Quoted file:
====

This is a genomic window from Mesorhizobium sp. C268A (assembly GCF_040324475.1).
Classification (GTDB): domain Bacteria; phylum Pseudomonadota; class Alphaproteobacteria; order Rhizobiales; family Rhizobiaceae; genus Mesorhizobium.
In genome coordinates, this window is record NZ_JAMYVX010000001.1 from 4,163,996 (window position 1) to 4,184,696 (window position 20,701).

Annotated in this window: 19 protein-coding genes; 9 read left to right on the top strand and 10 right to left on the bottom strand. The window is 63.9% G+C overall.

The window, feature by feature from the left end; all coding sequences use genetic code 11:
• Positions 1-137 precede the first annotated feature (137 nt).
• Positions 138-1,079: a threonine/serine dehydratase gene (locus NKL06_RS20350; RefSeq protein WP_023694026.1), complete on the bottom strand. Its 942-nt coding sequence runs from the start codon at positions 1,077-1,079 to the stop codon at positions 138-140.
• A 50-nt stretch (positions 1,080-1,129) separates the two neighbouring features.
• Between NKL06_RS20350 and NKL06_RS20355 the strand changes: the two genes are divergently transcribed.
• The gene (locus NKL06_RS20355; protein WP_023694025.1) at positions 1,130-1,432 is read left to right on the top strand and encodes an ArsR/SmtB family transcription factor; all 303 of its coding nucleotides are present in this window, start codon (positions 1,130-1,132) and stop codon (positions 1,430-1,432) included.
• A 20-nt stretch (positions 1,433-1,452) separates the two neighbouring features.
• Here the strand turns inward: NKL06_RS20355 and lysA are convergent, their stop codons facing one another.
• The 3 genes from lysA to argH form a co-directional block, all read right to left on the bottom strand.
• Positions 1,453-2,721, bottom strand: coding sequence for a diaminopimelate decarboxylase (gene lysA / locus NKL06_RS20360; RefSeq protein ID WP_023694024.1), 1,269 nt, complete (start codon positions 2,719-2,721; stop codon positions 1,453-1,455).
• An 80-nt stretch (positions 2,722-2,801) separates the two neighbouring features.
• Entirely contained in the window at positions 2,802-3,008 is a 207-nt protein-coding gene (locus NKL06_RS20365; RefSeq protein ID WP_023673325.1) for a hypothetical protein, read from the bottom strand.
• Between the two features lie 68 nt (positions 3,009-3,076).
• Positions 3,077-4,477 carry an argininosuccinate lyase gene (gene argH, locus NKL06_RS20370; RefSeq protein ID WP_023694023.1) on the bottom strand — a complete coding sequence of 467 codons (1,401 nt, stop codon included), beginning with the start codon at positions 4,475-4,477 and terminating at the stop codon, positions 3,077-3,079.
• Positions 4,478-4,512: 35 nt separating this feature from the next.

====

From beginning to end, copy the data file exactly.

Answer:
This is a genomic window from Mesorhizobium sp. C268A (assembly GCF_040324475.1).
Classification (GTDB): domain Bacteria; phylum Pseudomonadota; class Alphaproteobacteria; order Rhizobiales; family Rhizobiaceae; genus Mesorhizobium.
In genome coordinates, this window is record NZ_JAMYVX010000001.1 from 4,163,996 (window position 1) to 4,184,696 (window position 20,701).

Annotated in this window: 19 protein-coding genes; 9 read left to right on the top strand and 10 right to left on the bottom strand. The window is 63.9% G+C overall.

The window, feature by feature from the left end; all coding sequences use genetic code 11:
• Positions 1-137 precede the first annotated feature (137 nt).
• Positions 138-1,079: a threonine/serine dehydratase gene (locus NKL06_RS20350; RefSeq protein WP_023694026.1), complete on the bottom strand. Its 942-nt coding sequence runs from the start codon at positions 1,077-1,079 to the stop codon at positions 138-140.
• A 50-nt stretch (positions 1,080-1,129) separates the two neighbouring features.
• Between NKL06_RS20350 and NKL06_RS20355 the strand changes: the two genes are divergently transcribed.
• The gene (locus NKL06_RS20355; protein WP_023694025.1) at positions 1,130-1,432 is read left to right on the top strand and encodes an ArsR/SmtB family transcription factor; all 303 of its coding nucleotides are present in this window, start codon (positions 1,130-1,132) and stop codon (positions 1,430-1,432) included.
• A 20-nt stretch (positions 1,433-1,452) separates the two neighbouring features.
• Here the strand turns inward: NKL06_RS20355 and lysA are convergent, their stop codons facing one another.
• The 3 genes from lysA to argH form a co-directional block, all read right to left on the bottom strand.
• Positions 1,453-2,721, bottom strand: coding sequence for a diaminopimelate decarboxylase (gene lysA / locus NKL06_RS20360; RefSeq protein ID WP_023694024.1), 1,269 nt, complete (start codon positions 2,719-2,721; stop codon positions 1,453-1,455).
• An 80-nt stretch (positions 2,722-2,801) separates the two neighbouring features.
• Entirely contained in the window at positions 2,802-3,008 is a 207-nt protein-coding gene (locus NKL06_RS20365; RefSeq protein ID WP_023673325.1) for a hypothetical protein, read from the bottom strand.
• Between the two features lie 68 nt (positions 3,009-3,076).
• Positions 3,077-4,477 carry an argininosuccinate lyase gene (gene argH, locus NKL06_RS20370; RefSeq protein ID WP_023694023.1) on the bottom strand — a complete coding sequence of 467 codons (1,401 nt, stop codon included), beginning with the start codon at positions 4,475-4,477 and terminating at the stop codon, positions 3,077-3,079.
• Positions 4,478-4,512: 35 nt separating this feature from the next.